But the trial testimony is just McGary's most recent version. Since 1997, she has given roughly four different renditions of what happened that night, accounts she admitted Tuesday were rife with lies. "I was on a lot of drugs at this point," McGary said. However, she insists that since she was given immunity in March 2000 she has told the truth about the murder. In court, Icenhauer-Ramirez pointed out that her various stories -- including her alleged truthful testimony -- don't seem to add up. At one point, McGary told investigators that she had been riding in the victim's Ford Escort, behind the driver. McGary testified Tuesday that she was mistaken, and that she had never been in the Escort, "because I don't like to ride in other people's cars."
After the murder, McGary said, although she said she was frightened of Steen and afraid for "what might happen" to her, she didn't part company with him until she made sure he gave her some cash -- money she said she assumed he got from Dunham. She waited another four days before fleeing to Houston, where she pawned one of two pistols she said Steen gave her, before going to New Orleans -- where she was arrested for another forgery.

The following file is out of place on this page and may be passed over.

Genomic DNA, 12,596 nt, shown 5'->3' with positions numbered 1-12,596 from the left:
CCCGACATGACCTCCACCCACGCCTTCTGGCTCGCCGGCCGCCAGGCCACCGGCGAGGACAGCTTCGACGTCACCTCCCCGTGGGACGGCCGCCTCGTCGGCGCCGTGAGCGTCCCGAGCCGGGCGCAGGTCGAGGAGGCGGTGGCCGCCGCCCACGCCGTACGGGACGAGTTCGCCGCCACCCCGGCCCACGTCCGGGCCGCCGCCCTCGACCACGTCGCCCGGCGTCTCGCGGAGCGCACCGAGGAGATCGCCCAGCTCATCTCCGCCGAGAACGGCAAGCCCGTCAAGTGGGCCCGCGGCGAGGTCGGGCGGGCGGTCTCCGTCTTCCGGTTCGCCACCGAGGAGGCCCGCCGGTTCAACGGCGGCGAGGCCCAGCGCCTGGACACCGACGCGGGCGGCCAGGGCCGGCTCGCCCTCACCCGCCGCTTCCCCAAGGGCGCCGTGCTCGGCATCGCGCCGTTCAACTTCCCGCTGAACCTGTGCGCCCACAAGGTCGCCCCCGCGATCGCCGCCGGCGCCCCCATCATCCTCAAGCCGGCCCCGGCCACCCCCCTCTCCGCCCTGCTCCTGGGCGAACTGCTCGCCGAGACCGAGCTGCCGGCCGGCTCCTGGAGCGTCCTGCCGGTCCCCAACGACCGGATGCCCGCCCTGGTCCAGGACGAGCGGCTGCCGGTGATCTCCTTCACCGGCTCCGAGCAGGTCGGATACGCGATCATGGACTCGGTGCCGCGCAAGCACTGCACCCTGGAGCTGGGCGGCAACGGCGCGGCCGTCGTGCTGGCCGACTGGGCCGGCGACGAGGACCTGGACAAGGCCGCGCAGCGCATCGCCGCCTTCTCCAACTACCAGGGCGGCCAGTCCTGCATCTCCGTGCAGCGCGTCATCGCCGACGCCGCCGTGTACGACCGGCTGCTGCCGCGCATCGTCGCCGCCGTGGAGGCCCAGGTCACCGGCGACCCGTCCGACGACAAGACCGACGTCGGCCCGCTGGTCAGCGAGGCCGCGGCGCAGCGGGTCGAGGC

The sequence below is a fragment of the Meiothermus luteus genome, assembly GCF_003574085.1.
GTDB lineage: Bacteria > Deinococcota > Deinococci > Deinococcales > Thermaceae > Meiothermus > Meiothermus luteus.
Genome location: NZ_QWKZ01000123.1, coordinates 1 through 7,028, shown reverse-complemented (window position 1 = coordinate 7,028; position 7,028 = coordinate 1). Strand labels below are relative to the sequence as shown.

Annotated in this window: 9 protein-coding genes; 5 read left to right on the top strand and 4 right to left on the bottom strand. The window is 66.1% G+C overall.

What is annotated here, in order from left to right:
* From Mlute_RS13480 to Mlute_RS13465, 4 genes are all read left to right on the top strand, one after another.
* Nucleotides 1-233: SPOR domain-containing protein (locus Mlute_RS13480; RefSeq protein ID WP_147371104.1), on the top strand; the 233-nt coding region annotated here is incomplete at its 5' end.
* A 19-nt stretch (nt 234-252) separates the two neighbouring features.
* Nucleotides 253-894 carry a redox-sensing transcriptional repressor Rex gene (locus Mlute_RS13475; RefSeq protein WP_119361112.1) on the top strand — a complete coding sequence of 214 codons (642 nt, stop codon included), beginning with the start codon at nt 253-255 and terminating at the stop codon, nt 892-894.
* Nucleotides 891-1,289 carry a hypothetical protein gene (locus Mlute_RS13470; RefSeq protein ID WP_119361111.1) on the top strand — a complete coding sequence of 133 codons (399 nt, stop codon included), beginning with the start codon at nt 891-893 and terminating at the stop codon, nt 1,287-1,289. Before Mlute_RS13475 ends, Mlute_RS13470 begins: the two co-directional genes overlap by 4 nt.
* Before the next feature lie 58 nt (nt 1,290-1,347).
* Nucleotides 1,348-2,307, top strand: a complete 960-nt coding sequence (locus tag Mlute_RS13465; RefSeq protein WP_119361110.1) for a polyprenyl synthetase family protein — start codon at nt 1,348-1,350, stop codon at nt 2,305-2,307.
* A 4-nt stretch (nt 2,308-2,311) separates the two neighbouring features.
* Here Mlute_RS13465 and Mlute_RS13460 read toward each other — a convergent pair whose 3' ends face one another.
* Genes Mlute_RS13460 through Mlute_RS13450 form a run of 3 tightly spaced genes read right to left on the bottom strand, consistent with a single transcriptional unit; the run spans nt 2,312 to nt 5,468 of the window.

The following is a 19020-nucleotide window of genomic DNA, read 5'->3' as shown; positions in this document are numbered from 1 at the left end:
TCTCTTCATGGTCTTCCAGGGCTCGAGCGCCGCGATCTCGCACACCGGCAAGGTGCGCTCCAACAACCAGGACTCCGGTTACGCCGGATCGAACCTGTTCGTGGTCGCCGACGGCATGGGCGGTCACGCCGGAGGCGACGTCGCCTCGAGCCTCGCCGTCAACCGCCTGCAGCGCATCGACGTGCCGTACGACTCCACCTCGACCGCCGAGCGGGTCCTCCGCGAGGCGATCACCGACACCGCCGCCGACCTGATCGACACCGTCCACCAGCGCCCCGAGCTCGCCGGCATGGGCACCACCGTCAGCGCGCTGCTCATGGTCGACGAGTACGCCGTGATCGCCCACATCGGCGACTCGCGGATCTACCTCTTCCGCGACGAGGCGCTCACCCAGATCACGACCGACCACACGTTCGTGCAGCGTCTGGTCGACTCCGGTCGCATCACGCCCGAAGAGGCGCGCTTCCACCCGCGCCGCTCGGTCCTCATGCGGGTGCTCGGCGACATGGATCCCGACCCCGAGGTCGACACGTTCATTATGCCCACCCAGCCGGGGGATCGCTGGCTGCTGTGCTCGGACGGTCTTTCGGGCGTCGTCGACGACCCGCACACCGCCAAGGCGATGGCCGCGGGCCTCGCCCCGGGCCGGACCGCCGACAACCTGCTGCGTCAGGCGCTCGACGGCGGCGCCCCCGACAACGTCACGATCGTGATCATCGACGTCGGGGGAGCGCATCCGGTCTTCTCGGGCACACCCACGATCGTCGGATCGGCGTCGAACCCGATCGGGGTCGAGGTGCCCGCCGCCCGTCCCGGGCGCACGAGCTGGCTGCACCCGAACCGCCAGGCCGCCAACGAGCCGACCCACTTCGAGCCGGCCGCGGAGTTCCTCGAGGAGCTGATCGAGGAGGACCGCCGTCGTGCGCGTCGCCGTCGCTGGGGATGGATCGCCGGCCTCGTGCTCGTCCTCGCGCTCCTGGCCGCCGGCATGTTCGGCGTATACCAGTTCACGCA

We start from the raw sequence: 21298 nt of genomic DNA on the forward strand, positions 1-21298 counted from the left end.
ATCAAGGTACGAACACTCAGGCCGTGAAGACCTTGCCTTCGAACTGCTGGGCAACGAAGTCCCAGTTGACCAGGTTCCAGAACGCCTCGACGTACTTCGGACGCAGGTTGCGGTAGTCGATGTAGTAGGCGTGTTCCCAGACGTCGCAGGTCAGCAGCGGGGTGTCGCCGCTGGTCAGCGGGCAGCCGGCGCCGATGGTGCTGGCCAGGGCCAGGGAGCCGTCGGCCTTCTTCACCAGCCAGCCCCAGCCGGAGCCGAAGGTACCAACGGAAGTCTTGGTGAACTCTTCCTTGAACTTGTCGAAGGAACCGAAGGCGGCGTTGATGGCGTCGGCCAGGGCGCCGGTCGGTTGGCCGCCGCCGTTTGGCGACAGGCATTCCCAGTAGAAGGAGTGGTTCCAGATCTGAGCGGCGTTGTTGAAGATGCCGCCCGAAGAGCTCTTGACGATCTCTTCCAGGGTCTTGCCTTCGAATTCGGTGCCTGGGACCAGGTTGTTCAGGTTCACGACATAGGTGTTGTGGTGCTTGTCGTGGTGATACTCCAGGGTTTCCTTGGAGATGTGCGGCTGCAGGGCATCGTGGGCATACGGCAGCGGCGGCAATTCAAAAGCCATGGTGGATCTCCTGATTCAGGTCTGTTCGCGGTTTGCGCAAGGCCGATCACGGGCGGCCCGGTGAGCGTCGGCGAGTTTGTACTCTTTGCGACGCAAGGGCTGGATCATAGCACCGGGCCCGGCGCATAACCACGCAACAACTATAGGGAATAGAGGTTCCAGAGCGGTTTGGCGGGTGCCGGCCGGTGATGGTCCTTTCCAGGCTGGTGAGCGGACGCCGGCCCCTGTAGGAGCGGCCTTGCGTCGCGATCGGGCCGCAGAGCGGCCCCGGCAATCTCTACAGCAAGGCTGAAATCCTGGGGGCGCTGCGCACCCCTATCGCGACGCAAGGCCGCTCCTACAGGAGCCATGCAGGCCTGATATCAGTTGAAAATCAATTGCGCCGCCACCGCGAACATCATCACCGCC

"So, you're telling this jury that you were at the murder scene," Icenhauer-Ramirez asked, "that your car was used in the getaway; that you've got the cash [from the robbery that allegedly motivated the murder]; [that] you've got the murder weapon; that you fled to Houston. ... but that you're not involved in this homicide?"
"Correct," McGary said.
The defense will begin presenting its case this week."
"On March 7, after six hours of deliberations, jurors found defendant Gregory Steen not guilty of the 1997 murder of homeless drifter Jim Dunham."
Mercado v. Austin Police Department
Mar 14, 1985
Case dismissed against my client
This was a case that I handled early in my career. I represented the Austin Police Department in a case in federal court. What is interesting is that I cross-examined the opposing party at trial and my cross-examination was the subject of part of an opinion written by the United States Court of Appeals for the Fifth Circuit. The following paragraph is a quote from their opinion: